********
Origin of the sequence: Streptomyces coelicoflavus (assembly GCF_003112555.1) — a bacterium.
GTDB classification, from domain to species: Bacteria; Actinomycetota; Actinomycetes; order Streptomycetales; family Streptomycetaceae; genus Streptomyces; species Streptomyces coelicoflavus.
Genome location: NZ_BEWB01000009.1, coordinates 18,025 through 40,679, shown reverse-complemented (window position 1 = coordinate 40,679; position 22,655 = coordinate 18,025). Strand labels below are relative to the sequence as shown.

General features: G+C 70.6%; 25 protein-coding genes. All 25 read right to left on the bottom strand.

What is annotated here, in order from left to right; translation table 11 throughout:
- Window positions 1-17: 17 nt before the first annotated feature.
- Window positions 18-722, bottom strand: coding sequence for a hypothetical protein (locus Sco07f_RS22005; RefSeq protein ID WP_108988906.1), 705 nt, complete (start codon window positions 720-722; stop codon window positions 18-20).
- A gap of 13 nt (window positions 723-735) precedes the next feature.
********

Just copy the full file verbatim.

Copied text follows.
Origin of the sequence: Streptomyces coelicoflavus (assembly GCF_003112555.1) — a bacterium.
GTDB classification, from domain to species: Bacteria; Actinomycetota; Actinomycetes; order Streptomycetales; family Streptomycetaceae; genus Streptomyces; species Streptomyces coelicoflavus.
Genome location: NZ_BEWB01000009.1, coordinates 18,025 through 40,679, shown reverse-complemented (window position 1 = coordinate 40,679; position 22,655 = coordinate 18,025). Strand labels below are relative to the sequence as shown.

General features: G+C 70.6%; 25 protein-coding genes. All 25 read right to left on the bottom strand.

What is annotated here, in order from left to right; translation table 11 throughout:
- Window positions 1-17: 17 nt before the first annotated feature.
- Window positions 18-722, bottom strand: coding sequence for a hypothetical protein (locus Sco07f_RS22005; RefSeq protein ID WP_108988906.1), 705 nt, complete (start codon window positions 720-722; stop codon window positions 18-20).
- A gap of 13 nt (window positions 723-735) precedes the next feature.